Talk with artist and writer Rasheed Araeen.
In a career that spans his early training as an engineer, Rasheed Araeen is perhaps best known as a pioneer of minimalist sculpture in 1960s Britain and through his work in performance, photography, painting, and sculpture throughout the 1970s to 1990s.
For the talk, Araeen discusses his work to give voice to black and Afro-Asian artists within the context of Euro-American Modernism; his role as the founder and editor of academic art journals Black Phoenix, Third Text, and Third Text Asia; and his developing international large-scale projects.
A conversation with David Clarke, professor in the Department of Fine Arts, University of Hong Kong, and a Q&A session to follow.
Rasheed Araeen (b. 1935) is a London-based artist, activist, writer, editor, and curator. Trained initially as a civil engineer in Karachi, Pakistan, Araeen moved to London in 1964, where apart from his artistic practice, he took on activist roles with organisations such as the Black Panthers and Artists for Democracy, and founded the critical journals, Black Phoenix, Third Text, and Third Text Asia. In 1989 Araeen organised The Other Story: Afro-Asian artists in post-war Britain, a seminal exhibition held at South Bank Centre, London. His work has been featured internationally including Centre Georges Pompidou, Paris; Sharjah Art Foundation, UAE; The Jewish Museum, New York; Whitechapel Gallery, London; and biennales in Gwangju, Johannesburg, Shanghai, and Sydney, among others.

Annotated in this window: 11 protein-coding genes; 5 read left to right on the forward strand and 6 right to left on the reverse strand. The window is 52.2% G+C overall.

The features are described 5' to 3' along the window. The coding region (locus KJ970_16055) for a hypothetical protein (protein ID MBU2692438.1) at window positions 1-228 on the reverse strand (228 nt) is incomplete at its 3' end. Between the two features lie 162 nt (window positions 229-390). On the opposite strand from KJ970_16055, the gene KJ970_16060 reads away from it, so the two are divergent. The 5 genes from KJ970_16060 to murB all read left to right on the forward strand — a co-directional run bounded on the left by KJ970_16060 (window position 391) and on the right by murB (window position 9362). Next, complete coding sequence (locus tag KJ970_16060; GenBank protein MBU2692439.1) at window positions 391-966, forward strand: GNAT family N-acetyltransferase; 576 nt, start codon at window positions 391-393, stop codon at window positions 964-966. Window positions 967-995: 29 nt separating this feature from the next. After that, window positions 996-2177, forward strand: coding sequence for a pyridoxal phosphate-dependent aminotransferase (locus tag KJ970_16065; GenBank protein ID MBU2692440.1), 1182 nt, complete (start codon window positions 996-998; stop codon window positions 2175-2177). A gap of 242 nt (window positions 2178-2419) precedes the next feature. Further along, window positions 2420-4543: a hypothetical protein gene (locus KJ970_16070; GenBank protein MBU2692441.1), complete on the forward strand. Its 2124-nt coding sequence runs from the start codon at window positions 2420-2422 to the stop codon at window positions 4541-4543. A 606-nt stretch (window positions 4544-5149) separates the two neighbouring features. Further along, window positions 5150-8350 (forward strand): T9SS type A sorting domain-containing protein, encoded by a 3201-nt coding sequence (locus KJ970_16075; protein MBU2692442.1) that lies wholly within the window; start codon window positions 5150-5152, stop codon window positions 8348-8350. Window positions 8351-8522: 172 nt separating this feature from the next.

Rasheed Araeen is an Asia Art Archive Advisory Board member. His personal papers and related documentation on The Other Story: Afro-Asian artists in post-war Britain is digitised in AAA's Collection.